An Israeli soldier patrols near the Lebanese-Israeli border as seen from the southern Lebanese village of Kfar Kila, 5 June 2011. (Photo: Reuters - Karamallah Daher)
An Israeli soldier patrols near the Lebanese-Israeli border as seen from the southern Lebanese village of Kfar Kila, 5 June 2011. (Photo: Reuters - Karamallah Daher)

Lebanon claims Israeli forces have fired smoke shells over the border, targeting protestors returning from an annual anti-Zionist celebration organized by militant group Hezbollah.

According to Lebanon's National News Agency, Israeli troops fired a total of three shells at the Lebanese civilians, who were on the way back from Quds day, an event conceived by Iran's former supreme Ayatollah Khomeini that celebrates the Palestinian nation and opposes Israel's control of Jerusalem.

The shelling reportedly took place near the Fatima Gate, a former border crossing that has been closed since Israeli forces withdrew from Lebanon in 2000.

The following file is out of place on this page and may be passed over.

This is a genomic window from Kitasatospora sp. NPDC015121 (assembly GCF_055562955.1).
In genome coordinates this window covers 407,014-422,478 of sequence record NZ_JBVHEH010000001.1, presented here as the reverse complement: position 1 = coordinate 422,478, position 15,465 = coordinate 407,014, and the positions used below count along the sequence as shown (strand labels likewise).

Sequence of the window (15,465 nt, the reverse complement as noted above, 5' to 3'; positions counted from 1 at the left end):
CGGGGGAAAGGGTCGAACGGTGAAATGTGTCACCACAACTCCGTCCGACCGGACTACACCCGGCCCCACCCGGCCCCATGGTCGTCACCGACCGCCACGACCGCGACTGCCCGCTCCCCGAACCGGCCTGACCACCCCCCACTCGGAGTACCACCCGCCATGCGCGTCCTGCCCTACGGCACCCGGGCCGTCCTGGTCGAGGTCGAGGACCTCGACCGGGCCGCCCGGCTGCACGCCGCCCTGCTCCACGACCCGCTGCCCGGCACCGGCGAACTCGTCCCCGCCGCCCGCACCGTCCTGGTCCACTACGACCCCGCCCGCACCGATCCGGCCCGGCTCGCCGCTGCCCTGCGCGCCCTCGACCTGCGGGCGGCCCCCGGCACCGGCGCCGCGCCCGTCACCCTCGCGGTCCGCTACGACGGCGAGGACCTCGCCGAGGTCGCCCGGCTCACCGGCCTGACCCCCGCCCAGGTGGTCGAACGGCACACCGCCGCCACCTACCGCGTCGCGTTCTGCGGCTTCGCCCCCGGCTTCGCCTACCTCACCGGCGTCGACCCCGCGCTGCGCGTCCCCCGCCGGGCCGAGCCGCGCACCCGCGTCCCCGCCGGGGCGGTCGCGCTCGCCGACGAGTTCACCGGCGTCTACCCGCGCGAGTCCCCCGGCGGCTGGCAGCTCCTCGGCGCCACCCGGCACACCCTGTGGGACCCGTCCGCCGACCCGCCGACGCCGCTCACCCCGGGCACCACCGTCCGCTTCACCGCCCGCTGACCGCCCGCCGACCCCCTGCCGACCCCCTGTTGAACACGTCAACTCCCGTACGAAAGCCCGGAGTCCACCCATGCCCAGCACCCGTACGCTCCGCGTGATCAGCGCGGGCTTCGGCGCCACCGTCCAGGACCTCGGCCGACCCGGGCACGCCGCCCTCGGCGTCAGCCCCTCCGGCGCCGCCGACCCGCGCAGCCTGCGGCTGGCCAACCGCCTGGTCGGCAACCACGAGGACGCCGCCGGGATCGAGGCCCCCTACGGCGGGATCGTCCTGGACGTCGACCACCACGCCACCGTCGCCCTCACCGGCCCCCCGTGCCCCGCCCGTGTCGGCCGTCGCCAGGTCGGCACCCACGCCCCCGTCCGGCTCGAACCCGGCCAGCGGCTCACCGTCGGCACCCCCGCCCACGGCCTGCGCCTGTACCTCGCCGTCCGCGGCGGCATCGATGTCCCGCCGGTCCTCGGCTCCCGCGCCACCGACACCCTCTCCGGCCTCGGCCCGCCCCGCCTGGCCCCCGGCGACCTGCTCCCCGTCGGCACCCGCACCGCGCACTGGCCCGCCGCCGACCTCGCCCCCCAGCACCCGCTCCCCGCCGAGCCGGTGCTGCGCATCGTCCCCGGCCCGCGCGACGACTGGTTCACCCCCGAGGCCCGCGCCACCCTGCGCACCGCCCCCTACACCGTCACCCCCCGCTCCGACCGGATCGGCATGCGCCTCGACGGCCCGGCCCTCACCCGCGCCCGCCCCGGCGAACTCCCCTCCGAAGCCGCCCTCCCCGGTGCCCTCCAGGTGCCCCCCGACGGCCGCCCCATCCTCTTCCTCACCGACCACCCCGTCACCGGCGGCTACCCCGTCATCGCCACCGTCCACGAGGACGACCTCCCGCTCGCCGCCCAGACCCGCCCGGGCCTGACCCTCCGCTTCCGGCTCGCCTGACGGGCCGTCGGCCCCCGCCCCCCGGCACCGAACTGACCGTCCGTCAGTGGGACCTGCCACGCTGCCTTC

Although Lebanese and United Nations peacekeeping troops were dispatched to the area following the shelling, no casualties were reported.

Local reports also suggest an Israeli reconnaissance plane was seen flying over Naqoura, a village in southern Lebanon, before heading to Beirut on its way back to Israel.

Mounting Tension

News of the shelling comes just days after reports that Israel is planning an attack on Iran's nuclear facilities.

Former Mossad chief Danny Yatom recently said that, if Israel does carry out an attack on Iran, it might also have to target parts of Lebanon and Gaza to deter threats from Hezbollah and Hamas.

Israel estimates Hezbollah has up to 45,000 rockets and Hamas also has its own arsenal, meaning the two groups could retaliate for an attack on Iran by targeting several Israeli cities.

Yatom said that the Second Lebanon War of 2006 showed Israel will "have to stop the firing of missiles, both from the north and the south, as quickly as possible."

To do this, he added, Israel would have to "act with great force against the infrastructure in Lebanon and Gaza, and it is possible that the price that Lebanon and Gaza will pay will be horrible. We are liable to destroy, or likely to destroy, parts of Lebanon and parts of Gaza, so that our citizens will not suffer and be killed."

Yatom's warning has been echoed by a senior Israeli military official, who said that the "entire nation of Lebanon" will "pay the price" if Hezbollah retaliated against any Israeli strike on Iran.